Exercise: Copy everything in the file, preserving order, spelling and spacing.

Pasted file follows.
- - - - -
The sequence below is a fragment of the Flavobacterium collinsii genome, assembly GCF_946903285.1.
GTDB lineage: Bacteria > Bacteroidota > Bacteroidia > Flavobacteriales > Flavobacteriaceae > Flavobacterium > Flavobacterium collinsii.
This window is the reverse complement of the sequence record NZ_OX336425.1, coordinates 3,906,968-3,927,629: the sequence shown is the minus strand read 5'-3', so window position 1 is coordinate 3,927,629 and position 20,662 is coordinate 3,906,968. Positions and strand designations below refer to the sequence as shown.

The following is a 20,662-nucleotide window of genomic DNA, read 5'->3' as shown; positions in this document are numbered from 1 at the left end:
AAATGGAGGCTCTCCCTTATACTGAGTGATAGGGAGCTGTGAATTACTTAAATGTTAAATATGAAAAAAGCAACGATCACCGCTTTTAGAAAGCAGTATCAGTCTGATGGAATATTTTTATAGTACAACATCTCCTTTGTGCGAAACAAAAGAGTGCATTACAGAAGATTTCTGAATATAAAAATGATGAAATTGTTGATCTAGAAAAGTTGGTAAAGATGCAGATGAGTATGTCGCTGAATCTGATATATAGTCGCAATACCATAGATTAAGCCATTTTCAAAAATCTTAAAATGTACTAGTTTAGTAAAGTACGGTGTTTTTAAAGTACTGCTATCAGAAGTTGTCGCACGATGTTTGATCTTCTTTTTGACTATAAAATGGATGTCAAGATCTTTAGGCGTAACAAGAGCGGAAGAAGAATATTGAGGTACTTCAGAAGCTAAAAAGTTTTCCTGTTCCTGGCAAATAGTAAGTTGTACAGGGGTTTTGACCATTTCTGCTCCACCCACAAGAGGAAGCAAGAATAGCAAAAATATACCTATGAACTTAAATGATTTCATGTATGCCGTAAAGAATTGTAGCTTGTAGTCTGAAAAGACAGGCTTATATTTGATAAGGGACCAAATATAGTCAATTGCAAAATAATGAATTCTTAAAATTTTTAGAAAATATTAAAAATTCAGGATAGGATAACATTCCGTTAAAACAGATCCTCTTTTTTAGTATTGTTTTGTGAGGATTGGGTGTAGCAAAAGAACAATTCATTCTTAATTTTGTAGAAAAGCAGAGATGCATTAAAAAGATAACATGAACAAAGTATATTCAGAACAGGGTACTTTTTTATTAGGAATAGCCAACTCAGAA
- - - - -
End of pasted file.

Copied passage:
The sequence below is a fragment of the Flavobacterium collinsii genome, assembly GCF_946903285.1.
GTDB lineage: Bacteria > Bacteroidota > Bacteroidia > Flavobacteriales > Flavobacteriaceae > Flavobacterium > Flavobacterium collinsii.
This window is the reverse complement of the sequence record NZ_OX336425.1, coordinates 3,906,968-3,927,629: the sequence shown is the minus strand read 5'-3', so window position 1 is coordinate 3,927,629 and position 20,662 is coordinate 3,906,968. Positions and strand designations below refer to the sequence as shown.

The following is a 20,662-nucleotide window of genomic DNA, read 5'->3' as shown; positions in this document are numbered from 1 at the left end:
AAATGGAGGCTCTCCCTTATACTGAGTGATAGGGAGCTGTGAATTACTTAAATGTTAAATATGAAAAAAGCAACGATCACCGCTTTTAGAAAGCAGTATCAGTCTGATGGAATATTTTTATAGTACAACATCTCCTTTGTGCGAAACAAAAGAGTGCATTACAGAAGATTTCTGAATATAAAAATGATGAAATTGTTGATCTAGAAAAGTTGGTAAAGATGCAGATGAGTATGTCGCTGAATCTGATATATAGTCGCAATACCATAGATTAAGCCATTTTCAAAAATCTTAAAATGTACTAGTTTAGTAAAGTACGGTGTTTTTAAAGTACTGCTATCAGAAGTTGTCGCACGATGTTTGATCTTCTTTTTGACTATAAAATGGATGTCAAGATCTTTAGGCGTAACAAGAGCGGAAGAAGAATATTGAGGTACTTCAGAAGCTAAAAAGTTTTCCTGTTCCTGGCAAATAGTAAGTTGTACAGGGGTTTTGACCATTTCTGCTCCACCCACAAGAGGAAGCAAGAATAGCAAAAATATACCTATGAACTTAAATGATTTCATGTATGCCGTAAAGAATTGTAGCTTGTAGTCTGAAAAGACAGGCTTATATTTGATAAGGGACCAAATATAGTCAATTGCAAAATAATGAATTCTTAAAATTTTTAGAAAATATTAAAAATTCAGGATAGGATAACATTCCGTTAAAACAGATCCTCTTTTTTAGTATTGTTTTGTGAGGATTGGGTGTAGCAAAAGAACAATTCATTCTTAATTTTGTAGAAAAGCAGAGATGCATTAAAAAGATAACATGAACAAAGTATATTCAGAACAGGGTACTTTTTTATTAGGAATAGCCAACTCAGAA